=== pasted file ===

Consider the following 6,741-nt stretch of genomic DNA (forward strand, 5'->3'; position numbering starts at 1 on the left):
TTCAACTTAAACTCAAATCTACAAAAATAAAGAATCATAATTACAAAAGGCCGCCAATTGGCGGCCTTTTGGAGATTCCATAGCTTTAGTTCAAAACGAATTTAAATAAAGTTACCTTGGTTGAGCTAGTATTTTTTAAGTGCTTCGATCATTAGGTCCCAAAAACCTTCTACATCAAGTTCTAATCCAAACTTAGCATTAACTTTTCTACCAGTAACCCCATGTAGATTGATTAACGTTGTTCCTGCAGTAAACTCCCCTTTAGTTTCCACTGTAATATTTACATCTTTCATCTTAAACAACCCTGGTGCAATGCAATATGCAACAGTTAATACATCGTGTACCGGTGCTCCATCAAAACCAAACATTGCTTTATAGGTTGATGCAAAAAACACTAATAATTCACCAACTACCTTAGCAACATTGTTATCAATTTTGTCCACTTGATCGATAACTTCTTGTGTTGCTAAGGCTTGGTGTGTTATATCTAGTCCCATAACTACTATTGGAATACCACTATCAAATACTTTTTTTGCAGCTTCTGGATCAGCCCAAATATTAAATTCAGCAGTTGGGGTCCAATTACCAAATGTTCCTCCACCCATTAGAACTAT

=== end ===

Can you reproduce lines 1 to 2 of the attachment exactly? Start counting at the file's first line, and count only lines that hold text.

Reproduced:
Consider the following 6,741-nt stretch of genomic DNA (forward strand, 5'->3'; position numbering starts at 1 on the left):
TTCAACTTAAACTCAAATCTACAAAAATAAAGAATCATAATTACAAAAGGCCGCCAATTGGCGGCCTTTTGGAGATTCCATAGCTTTAGTTCAAAACGAATTTAAATAAAGTTACCTTGGTTGAGCTAGTATTTTTTAAGTGCTTCGATCATTAGGTCCCAAAAACCTTCTACATCAAGTTCTAATCCAAACTTAGCATTAACTTTTCTACCAGTAACCCCATGTAGATTGATTAACGTTGTTCCTGCAGTAAACTCCCCTTTAGTTTCCACTGTAATATTTACATCTTTCATCTTAAACAACCCTGGTGCAATGCAATATGCAACAGTTAATACATCGTGTACCGGTGCTCCATCAAAACCAAACATTGCTTTATAGGTTGATGCAAAAAACACTAATAATTCACCAACTACCTTAGCAACATTGTTATCAATTTTGTCCACTTGATCGATAACTTCTTGTGTTGCTAAGGCTTGGTGTGTTATATCTAGTCCCATAACTACTATTGGAATACCACTATCAAATACTTTTTTTGCAGCTTCTGGATCAGCCCAAATATTAAATTCAGCAGTTGGGGTCCAATTACCAAATGTTCCTCCACCCATTAGAACTAT